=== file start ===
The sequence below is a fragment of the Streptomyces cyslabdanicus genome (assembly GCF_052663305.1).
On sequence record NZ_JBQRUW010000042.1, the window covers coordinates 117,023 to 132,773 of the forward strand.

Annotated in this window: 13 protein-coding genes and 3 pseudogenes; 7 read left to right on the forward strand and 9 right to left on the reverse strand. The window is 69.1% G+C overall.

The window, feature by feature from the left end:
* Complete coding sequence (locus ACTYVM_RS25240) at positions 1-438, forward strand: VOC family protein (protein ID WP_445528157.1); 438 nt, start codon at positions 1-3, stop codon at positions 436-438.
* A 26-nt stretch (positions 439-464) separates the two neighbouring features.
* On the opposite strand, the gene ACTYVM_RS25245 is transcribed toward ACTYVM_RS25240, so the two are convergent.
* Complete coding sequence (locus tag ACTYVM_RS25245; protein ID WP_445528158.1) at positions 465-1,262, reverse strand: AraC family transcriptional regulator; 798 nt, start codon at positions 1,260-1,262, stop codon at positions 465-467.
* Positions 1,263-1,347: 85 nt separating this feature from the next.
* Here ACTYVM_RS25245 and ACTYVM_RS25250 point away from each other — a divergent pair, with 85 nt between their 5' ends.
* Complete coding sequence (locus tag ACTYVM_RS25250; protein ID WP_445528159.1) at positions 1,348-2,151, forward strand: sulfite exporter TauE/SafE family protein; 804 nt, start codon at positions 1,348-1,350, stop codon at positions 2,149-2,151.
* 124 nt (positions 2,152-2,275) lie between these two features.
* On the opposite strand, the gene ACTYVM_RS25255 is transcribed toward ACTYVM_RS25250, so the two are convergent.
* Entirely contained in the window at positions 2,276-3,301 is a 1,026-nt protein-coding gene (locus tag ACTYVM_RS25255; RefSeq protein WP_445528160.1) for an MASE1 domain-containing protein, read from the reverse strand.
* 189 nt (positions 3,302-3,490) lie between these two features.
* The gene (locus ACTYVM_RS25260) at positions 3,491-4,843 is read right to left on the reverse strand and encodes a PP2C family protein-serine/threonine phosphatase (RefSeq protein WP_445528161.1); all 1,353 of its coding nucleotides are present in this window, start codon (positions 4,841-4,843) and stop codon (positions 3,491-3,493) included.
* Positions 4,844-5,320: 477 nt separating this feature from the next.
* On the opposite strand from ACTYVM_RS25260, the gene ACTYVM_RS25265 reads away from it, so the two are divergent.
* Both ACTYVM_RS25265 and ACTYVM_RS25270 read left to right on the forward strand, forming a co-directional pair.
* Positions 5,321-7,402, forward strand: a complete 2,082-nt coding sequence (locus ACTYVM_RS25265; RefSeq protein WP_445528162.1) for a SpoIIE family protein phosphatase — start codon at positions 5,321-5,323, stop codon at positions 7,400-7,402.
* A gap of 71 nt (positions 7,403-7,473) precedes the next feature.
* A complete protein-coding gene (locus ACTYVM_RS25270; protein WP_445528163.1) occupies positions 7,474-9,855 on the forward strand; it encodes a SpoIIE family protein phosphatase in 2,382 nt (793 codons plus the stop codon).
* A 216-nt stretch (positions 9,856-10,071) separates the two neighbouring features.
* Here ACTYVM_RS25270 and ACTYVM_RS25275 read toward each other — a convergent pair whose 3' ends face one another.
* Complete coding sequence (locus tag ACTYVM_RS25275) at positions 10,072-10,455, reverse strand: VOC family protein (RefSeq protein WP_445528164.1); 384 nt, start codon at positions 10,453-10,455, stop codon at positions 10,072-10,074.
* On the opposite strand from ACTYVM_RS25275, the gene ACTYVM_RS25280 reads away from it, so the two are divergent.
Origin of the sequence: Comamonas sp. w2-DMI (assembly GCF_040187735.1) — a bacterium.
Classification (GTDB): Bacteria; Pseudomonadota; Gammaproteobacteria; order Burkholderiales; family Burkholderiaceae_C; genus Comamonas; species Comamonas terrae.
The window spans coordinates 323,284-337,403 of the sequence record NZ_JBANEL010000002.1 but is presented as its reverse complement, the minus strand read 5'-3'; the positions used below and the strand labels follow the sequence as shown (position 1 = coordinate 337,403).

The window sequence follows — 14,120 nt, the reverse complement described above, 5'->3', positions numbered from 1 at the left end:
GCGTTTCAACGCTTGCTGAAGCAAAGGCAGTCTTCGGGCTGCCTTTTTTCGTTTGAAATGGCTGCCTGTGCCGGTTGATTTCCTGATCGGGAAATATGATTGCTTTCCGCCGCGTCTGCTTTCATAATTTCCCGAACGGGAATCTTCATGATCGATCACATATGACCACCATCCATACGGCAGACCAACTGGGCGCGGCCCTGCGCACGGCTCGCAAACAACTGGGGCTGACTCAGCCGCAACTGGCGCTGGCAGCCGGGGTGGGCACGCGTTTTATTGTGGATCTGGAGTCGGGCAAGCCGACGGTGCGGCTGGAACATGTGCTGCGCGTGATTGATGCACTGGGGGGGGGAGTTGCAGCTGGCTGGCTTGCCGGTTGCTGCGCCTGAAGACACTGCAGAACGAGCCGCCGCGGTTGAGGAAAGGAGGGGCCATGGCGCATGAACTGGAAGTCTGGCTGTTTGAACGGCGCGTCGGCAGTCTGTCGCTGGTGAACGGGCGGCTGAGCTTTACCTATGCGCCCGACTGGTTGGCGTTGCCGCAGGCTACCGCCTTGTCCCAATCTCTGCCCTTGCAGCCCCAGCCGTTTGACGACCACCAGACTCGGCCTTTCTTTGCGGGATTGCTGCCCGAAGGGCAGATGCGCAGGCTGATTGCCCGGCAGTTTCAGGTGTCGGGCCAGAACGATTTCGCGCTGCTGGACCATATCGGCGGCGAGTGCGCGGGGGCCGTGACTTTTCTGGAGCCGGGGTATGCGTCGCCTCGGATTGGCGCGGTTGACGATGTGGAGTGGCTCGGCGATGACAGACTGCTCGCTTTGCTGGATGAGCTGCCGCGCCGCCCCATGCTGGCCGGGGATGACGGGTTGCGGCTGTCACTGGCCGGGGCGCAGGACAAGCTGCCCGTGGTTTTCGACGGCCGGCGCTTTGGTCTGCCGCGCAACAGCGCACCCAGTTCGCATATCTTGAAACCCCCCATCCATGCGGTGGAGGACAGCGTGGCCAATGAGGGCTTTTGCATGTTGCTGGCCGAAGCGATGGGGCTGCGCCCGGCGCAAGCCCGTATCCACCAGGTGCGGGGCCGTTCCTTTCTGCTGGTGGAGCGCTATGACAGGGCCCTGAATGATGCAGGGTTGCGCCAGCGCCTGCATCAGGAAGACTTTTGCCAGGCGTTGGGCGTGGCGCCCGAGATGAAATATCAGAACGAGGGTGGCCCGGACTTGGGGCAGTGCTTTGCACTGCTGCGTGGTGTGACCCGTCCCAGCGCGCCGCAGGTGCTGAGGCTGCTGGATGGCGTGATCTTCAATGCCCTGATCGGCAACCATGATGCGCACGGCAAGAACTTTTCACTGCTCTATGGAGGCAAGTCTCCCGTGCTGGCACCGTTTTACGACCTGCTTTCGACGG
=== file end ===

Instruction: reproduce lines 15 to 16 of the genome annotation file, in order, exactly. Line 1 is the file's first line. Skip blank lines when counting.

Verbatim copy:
* 189 nt (positions 3,302-3,490) lie between these two features.
* The gene (locus ACTYVM_RS25260) at positions 3,491-4,843 is read right to left on the reverse strand and encodes a PP2C family protein-serine/threonine phosphatase (RefSeq protein WP_445528161.1); all 1,353 of its coding nucleotides are present in this window, start codon (positions 4,841-4,843) and stop codon (positions 3,491-3,493) included.